News: “Reconstructionist pagans are reviving the polytheistic religions of the ancient Greeks, Druids, Egyptians, and others”-

Parthenon from west

Image via Wikipedia

For those unfamiliar with the modern movement towards reviving ancient polytheistic religions, this article is for you:

Reconstructionist pagans are reviving the polytheistic religions of the ancient Greeks, Druids, Egyptians, and others-

It was written back in 2004 and these religions are still going strong.  Here is an excerpt describing the movement to reconstruct the ancient polytheist religions into religions for modern practitioners living in today’s cultures:

Reconstructionists are a group of neo-pagans-people who look to pre-Christian cultures for their faith-different branches of which worship the gods of ancient Norse, Roman, Egyptian, and Druid peoples. And while scholars say their numbers are only a fraction of the neo-pagan community, they also say they are a vibrant illustration of the rejection of traditional religion in the United States. And, in a curious boomerang effect, they are part of a movement away from the more eclectic forms of neo-paganism, like Wicca, taken up by pagan pioneers in the 1960s and 1970s.

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Err…This Is Unexpected

Ever since I posted Why Pagans Aren’t Taken Seriously I’ve received a number of search engine hits for all things regarding to pagan symbols. This is because I included an image-link in that article to stones painted with various pagan symbols to represent different paths. The steady trend has prompted me to write an article on just that (pagan symbols) because I’m pretty convinced folks were detoured here while searching for something more specific on that subject.

Yet more surprising: I wrote one ritual outline for Mounukhia titled Honoring Artemis Potnia Theron Fosoros on Mounukhia and just yesterday there were 67 page views with 42 of those on the Mounukhia article and 39 search engine searches for the word “artemis” leading to this blog. This is the second busiest day Helleneste kai Grammateus has had…but I posted that article almost two weeks ago.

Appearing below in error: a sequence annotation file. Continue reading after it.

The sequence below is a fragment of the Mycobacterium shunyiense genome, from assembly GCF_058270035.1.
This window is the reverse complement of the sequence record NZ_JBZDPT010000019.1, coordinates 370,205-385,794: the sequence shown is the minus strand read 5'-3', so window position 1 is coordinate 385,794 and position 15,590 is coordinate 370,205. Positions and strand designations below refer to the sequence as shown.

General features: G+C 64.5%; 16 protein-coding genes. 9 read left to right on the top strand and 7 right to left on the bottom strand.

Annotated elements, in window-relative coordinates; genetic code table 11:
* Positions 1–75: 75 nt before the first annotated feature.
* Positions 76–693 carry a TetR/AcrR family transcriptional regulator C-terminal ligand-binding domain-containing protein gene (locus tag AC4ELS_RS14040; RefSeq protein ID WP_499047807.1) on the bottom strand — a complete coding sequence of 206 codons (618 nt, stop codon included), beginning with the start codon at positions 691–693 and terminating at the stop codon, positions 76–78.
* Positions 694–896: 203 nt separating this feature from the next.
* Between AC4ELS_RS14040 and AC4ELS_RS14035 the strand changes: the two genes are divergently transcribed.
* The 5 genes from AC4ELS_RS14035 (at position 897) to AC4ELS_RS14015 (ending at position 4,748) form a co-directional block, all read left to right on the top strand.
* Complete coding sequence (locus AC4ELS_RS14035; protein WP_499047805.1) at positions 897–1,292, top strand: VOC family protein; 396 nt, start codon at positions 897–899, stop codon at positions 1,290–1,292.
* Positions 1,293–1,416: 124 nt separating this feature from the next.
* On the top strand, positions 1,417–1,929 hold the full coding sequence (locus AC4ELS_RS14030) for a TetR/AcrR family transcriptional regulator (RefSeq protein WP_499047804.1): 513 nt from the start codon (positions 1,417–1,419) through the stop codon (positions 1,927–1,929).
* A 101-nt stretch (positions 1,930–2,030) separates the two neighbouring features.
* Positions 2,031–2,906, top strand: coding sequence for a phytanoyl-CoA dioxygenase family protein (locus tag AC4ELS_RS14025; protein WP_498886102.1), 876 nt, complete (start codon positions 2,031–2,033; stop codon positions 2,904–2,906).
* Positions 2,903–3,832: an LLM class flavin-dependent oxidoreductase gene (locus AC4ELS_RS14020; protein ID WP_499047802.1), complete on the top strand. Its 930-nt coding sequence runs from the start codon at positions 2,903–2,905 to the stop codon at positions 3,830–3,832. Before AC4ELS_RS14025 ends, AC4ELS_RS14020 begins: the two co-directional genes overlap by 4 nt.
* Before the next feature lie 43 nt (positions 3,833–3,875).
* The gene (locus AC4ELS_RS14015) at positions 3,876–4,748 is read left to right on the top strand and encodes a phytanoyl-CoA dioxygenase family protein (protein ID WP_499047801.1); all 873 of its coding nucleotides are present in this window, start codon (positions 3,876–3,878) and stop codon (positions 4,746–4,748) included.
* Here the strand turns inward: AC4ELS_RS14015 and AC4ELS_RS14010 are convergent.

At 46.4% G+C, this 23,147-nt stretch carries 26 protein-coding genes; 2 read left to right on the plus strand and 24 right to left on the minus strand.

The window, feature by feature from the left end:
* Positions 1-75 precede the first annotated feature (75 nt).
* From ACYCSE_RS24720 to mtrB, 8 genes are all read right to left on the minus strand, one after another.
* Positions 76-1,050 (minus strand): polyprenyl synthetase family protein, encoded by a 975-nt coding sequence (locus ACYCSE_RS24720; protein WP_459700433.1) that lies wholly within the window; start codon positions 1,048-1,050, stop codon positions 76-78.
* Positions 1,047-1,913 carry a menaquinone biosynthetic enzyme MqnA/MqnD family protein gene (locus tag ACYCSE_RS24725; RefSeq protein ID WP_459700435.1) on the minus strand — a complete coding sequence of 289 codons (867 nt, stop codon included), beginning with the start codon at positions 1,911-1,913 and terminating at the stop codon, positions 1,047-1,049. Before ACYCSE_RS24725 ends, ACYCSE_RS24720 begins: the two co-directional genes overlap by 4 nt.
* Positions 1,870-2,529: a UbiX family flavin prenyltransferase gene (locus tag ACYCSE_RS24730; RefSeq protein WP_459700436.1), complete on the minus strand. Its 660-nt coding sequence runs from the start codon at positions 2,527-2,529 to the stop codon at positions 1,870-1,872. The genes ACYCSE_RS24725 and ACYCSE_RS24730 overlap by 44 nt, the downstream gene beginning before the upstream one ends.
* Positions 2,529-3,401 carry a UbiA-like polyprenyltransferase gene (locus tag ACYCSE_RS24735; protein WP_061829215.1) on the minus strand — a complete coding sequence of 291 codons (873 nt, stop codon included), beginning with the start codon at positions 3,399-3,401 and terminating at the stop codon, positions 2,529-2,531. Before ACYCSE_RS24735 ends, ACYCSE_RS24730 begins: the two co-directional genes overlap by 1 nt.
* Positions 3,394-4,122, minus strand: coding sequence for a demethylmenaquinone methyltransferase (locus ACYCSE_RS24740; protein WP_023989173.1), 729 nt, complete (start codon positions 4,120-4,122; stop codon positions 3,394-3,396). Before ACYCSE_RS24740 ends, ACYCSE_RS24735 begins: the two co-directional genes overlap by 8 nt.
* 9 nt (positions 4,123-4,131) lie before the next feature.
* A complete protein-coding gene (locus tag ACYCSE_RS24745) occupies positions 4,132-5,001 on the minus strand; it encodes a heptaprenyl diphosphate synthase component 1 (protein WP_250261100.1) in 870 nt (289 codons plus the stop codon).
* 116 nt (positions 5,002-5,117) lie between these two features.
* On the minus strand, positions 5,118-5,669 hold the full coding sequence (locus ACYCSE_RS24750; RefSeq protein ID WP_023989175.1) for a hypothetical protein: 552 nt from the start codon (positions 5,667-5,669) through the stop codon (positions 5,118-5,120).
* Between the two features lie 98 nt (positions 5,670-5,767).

What happened? Is someone out there searching for Artemis over and over and over again; is there a group researching how to conduct a ritual in Her honor because an event is coming soon; or is this article referenced somewhere I am not aware of? Are you looking because you like what I’ve put out there and want more of it, or are you passing through on the way to somewhere else? Let me know, OK?  Continue reading

Honoring Artemis Potnia Theron Fosoros on Mounukhia

Àrtemis mata Acteó

Artemis Image by Sebastià Giralt via Flickr

The Mounukhia festival honors Artemis as her titles Potnia Theron (the Mistress of Beasts) and Artemis Fosforos (Artemis the Light-Bringer). It begins with a pompe in which the people carry round cakes in which small torches, or dadia, are stuck. These cakes are called amphiphontes (round-shining). They are offered to Artemis in thanks for the lives of beasts that were killed during the hunt, and for the light of the moon. Cupcakes studded with birthday candles make a simple and thoughtful substitute. Glaux Nest